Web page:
There’s a new player on the Web, Rollyo, aiming to become useful to the many — and it just may succeed. The idea is that, after registering (natch), you insert up to 25 URLs that Rollyo will search using Yahoo Search, providing you with a select database that you can then consult in the future. The concept is good, if unnecessary. That is, a plain old entire web search, if decently constructed or aimed at something that the relevance machines will seize on right away, will throw up the results you want just as easily. But nobody but ours truly and our kind actually frames a search carefully, so this lets mere mortals avoid some of the excesses that the search giants like to wow us with.

Note that the design and construction of Rollyo is truly great, no small matter in a web construct: it’s simple, plain, and makes effective use of Javascript. Moreover, it harnesses the latest internet enthusiasm, mass participation and sharing. This is clearly due to be bought out for more than a dollar by… Yahoo, I’d guess.

Speaking of mass participation and sharing, here’s a challenge for Slawyers, official or otherwise: I’ve created an account on Rollyo, username slaw password ohcanada. Log in and lets construct a Rollyo of the best 25 sites to search for Canadian law. If things get congested, we can always spawn mini Rollyos.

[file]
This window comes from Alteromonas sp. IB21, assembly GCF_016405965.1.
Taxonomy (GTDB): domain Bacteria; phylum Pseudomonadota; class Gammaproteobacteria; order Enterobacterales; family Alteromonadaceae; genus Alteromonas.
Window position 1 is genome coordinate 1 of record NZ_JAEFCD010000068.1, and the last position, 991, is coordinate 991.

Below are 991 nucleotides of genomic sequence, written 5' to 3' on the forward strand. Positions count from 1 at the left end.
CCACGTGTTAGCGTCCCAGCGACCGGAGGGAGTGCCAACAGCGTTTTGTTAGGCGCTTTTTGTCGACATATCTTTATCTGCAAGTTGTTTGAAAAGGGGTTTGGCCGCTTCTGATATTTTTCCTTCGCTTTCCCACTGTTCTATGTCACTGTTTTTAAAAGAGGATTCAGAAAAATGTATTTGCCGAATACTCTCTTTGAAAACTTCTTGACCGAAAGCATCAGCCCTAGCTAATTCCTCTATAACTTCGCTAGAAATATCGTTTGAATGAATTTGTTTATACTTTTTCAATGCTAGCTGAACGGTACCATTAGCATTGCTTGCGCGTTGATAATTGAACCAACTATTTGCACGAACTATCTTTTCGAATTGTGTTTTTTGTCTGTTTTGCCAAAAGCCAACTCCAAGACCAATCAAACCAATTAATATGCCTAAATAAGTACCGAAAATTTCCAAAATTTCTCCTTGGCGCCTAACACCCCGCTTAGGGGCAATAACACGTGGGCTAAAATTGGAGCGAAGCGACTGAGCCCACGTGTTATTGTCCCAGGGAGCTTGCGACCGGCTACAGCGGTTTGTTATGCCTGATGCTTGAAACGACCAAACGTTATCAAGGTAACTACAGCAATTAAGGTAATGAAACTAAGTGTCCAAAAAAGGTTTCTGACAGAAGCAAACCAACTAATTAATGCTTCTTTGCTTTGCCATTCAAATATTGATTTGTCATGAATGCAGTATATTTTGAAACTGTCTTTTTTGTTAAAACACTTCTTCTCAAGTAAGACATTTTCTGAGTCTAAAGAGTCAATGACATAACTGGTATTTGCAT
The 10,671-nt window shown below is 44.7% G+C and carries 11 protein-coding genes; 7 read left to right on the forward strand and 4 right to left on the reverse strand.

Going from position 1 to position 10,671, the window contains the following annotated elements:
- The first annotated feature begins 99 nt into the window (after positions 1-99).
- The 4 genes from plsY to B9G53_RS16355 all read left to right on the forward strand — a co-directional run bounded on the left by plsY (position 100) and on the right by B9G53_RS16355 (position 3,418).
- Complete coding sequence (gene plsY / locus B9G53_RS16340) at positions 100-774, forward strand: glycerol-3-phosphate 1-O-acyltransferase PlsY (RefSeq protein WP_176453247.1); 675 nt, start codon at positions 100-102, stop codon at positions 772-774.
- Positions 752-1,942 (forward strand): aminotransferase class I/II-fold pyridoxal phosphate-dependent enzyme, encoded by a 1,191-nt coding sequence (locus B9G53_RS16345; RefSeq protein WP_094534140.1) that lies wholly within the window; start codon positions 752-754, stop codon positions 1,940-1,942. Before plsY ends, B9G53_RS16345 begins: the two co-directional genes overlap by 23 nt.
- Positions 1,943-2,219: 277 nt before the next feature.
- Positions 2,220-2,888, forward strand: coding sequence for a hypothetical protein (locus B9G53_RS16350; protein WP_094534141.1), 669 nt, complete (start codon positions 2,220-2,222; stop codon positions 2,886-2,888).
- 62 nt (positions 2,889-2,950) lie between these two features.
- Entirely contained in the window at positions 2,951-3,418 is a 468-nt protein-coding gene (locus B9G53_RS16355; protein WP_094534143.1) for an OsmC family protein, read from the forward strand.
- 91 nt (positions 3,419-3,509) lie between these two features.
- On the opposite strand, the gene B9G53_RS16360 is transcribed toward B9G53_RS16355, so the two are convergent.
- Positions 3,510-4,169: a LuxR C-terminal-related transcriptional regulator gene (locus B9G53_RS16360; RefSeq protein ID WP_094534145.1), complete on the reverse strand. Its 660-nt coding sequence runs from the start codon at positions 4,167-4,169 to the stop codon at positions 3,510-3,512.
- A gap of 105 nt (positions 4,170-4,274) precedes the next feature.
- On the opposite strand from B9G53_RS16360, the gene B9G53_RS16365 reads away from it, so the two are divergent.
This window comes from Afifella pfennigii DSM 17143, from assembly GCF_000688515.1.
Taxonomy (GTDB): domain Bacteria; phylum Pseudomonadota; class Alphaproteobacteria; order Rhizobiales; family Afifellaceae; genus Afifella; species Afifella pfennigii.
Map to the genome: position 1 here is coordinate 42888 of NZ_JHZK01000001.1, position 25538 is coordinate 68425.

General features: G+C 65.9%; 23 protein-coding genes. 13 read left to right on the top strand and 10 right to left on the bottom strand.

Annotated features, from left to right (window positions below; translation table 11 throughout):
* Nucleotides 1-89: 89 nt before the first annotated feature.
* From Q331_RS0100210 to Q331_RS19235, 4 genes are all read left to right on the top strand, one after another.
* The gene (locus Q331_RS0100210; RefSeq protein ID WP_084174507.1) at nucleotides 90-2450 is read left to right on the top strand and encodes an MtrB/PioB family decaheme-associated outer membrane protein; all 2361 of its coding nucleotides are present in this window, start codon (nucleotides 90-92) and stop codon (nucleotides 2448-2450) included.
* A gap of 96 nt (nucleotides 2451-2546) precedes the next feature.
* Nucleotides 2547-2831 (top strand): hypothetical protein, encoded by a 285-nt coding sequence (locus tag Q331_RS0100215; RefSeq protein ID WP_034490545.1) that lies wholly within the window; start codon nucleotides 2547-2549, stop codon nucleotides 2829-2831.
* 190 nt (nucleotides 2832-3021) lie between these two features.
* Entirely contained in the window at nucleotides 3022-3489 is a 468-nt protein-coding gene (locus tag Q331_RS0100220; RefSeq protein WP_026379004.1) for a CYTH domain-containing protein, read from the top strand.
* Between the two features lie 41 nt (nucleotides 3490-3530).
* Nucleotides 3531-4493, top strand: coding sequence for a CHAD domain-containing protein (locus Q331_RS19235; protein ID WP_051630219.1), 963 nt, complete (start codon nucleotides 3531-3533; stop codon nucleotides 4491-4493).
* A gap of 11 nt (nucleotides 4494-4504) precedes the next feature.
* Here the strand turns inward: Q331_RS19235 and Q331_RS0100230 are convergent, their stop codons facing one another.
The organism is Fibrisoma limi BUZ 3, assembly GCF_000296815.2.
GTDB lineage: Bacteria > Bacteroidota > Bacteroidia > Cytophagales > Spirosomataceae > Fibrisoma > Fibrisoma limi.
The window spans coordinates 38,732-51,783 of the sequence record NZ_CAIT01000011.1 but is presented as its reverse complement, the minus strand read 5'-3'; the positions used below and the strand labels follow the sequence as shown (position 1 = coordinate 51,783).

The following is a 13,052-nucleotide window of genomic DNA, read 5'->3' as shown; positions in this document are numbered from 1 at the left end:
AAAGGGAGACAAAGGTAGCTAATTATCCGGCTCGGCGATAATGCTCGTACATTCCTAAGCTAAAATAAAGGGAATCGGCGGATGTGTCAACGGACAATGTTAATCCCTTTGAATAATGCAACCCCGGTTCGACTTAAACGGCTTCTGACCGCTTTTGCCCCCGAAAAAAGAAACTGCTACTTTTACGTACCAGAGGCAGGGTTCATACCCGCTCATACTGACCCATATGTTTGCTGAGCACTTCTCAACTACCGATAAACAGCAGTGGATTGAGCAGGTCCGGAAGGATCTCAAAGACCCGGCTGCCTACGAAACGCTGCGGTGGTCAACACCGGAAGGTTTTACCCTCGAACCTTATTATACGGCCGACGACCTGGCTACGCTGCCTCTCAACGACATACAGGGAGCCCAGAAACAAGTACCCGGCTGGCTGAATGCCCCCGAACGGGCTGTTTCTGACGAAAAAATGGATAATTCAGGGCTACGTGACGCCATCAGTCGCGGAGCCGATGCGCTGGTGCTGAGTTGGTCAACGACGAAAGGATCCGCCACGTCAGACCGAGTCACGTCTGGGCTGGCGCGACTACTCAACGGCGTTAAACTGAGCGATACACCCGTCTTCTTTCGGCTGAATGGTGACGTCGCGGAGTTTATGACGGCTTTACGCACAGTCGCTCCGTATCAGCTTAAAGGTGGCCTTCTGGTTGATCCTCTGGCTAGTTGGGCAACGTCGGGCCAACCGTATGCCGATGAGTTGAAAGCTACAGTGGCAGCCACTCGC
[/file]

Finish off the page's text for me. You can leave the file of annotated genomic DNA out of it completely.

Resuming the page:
By the way, this is a warm up exercise for a challenge I want to pose to Slawyers in the near future (so get limbered up). The task is to devise the best search for Google that will throw up as many sites relevant to Canadian law as possible and only such sites. I reckon it’ll take a Google account to do it, because there’s a limit on the number of search terms you can use otherwise. The notion is to make this an “open source? search project, one we can prune and curry as we go along.

But first there was Rollyo.


  1. See Dennis Kennedy’s blog and what he’s done with Rollyo.

  2. I understand that Rollyo does a max of 25 sites. But I was wondering if we can remove this limit. You see, I read many blogs (via bloglines). I sometimes would like to review what I just read, but I don’t remember which blog I read.